Decision : Closed after initial enquiries
Decision date : 20 Nov 2019
The Ombudsman's final decision:
Summary: The Ombudsman will not investigate Mr B’s complaint that the Council failed to replace no cycling signs on a footpath. This is because there is insufficient evidence of fault in the way the Council has reached its judgement on the matter.
- The complainant, whom I shall call Mr B, complained that the Council failed to replace no cycling signs on a footpath he and other local residents were using frequently. Mr B told us the footpath has, in effect, become a cycle path and many pedestrians no longer use it because they find it too dangerous and intimidating.
The Ombudsman’s role and powers
- We investigate complaints about ‘maladministration’ and ‘service failure’. In this statement, I have used the word ‘fault’ to refer to these. We must also consider whether any fault has had an adverse impact on the person making the complaint. I refer to this as ‘injustice’. We provide a free service, but must use public money carefully. We may decide not to start or continue with an investigation if we believe:
- it is unlikely we would find fault, or
- it is unlikely further investigation will lead to a different outcome, or
- we cannot achieve the outcome someone wants. (Local Government Act 1974, section 24A(6), as amended)
- We cannot question whether a council’s decision is right or wrong simply because the complainant disagrees with it. We must consider whether there was fault in the way the decision was reached. (Local Government Act 1974, section 34(3), as amended)
How I considered this complaint
- I have considered the information Mr B provided and his comments on my draft decision.
What I found
- Mr B says the Council has failed in its duty of care to the public and in its management responsibilities for the footpath. He told us three of the four footpath no cycling signs disappeared in 2015. Up to that point he says the signs had been effective in deterring cyclists. Mr B told us he took up the matter with the Council after he was injured avoiding being hit by a racing cyclist. Mr B says he made no progress but he moved away from the area and then the path was closed for a period. He told us the problem started again as soon as the path re-opened in 2019. Mr B says it cannot be right that pedestrians feel they have to abandon a footpath because it has become unusable.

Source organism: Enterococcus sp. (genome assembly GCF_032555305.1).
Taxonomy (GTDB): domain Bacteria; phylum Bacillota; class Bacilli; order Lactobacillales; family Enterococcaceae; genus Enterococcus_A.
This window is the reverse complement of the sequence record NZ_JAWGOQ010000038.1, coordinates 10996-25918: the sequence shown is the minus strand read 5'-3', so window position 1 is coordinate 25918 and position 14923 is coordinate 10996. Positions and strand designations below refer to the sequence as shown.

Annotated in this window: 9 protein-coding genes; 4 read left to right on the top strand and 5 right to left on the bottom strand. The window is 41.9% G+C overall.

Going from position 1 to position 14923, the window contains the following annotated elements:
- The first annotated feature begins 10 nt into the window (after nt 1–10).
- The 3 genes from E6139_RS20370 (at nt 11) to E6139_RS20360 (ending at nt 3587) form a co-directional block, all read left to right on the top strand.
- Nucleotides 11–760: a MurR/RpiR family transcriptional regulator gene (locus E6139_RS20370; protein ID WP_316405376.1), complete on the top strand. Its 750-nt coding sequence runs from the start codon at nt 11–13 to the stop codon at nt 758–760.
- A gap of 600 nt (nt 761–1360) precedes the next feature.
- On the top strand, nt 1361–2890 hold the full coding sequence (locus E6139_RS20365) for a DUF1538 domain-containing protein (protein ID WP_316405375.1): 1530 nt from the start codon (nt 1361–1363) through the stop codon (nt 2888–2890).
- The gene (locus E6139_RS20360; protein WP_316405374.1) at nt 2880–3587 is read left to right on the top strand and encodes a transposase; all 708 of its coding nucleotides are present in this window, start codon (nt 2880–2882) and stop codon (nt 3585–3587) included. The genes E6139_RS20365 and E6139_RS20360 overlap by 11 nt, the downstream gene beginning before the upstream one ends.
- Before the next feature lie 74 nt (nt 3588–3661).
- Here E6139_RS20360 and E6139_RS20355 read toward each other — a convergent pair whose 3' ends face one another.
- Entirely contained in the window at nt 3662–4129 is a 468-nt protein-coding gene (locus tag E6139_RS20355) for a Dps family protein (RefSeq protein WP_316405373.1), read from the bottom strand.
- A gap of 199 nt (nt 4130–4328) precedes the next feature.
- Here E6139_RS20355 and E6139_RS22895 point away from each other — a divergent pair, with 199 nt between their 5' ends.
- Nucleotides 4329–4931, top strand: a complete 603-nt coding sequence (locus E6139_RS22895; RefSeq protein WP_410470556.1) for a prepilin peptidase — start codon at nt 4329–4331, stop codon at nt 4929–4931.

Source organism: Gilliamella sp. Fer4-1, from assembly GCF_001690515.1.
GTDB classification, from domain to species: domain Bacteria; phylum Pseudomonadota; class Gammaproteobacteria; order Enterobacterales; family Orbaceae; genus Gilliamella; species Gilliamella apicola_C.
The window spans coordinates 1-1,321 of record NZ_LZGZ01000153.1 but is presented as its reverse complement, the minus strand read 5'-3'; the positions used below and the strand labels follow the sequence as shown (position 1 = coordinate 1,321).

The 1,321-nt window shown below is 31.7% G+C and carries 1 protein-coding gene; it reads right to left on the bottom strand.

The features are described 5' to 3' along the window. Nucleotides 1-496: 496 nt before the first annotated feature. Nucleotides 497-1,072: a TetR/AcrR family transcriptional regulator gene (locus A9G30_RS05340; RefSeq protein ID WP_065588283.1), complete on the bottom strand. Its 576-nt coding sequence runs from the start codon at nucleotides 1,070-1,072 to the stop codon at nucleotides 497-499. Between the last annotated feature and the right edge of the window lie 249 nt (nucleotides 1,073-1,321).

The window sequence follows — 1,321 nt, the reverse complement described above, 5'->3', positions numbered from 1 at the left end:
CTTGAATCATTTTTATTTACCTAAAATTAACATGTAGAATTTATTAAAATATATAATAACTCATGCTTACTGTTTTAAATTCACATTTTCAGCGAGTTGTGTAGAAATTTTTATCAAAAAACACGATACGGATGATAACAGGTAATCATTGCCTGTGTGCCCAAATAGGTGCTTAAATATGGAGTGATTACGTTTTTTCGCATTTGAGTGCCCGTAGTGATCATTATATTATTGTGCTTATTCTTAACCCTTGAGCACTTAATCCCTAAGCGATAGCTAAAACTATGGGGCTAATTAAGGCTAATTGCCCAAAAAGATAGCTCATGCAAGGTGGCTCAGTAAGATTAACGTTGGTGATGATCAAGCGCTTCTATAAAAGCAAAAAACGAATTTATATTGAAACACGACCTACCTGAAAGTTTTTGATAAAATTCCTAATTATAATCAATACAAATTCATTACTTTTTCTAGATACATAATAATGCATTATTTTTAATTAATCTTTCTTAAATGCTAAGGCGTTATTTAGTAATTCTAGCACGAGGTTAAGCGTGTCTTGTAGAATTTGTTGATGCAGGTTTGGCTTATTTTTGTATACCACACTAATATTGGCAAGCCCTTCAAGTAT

- There is no right for cyclists to cycle on the footpath. The Council told Mr B he could make a request for a Traffic Regulation Order to prohibit cycling on the footpath but that would need enforcement by the police. The Council said the type of sign Mr B had requested could not be put up at the footpath because it was a public highway footpath. It said it had considered putting in kissing gates or anti cycling barriers, but this would exclude users of mobility scooters. When responding to Mr B’s complaint the Council said safety, where there are already accidents occurring, is a key criterion. The Council told Mr B, because of the lack of incidents recorded in the police’s injury accident database, a change to the highway infrastructure on the path was unlikely to be a priority.
- Mr B says, since the absence of signs is being used by cyclists as justification for breaking the law and putting the public at risk of injury, the Council is in effect encouraging the law to be broken. He told us he would have thought there would be some regulation requiring highway authorities to have some regard for maintaining footpaths to a standard that is consistent and compatible with maintaining public safety.
- The existence of a duty of care and the question of whether a body has failed to comply with it are legal matters which a court of law is the appropriate body to rule on. Our role is to consider whether there is evidence of fault in the way the Council has reached its decision. The Council has a duty to erect and maintain a signpost where a footpath leaves a metalled road. It can erect signs elsewhere along any public highway footpath, but this is a discretionary power rather than a duty. It is not fault for the Council to prioritise its resources even if requested improvements would only have a minimal cost. While Mr B has clearly described the problems which have caused him and others to avoid using the path, the Council has considered the matter and the police’s injury accident database. It has not to date identified a suitable solution which it considers would be now be effective. There is insufficient evidence of fault in the way the Council has reached its judgement on the matter. We have no powers to order the Council to erect the signs Mr B has asked for.
- The Ombudsman will not investigate this complaint. This is because there is insufficient evidence of fault in the way the Council has reached its judgement on the matter.
Investigator's decision on behalf of the Ombudsman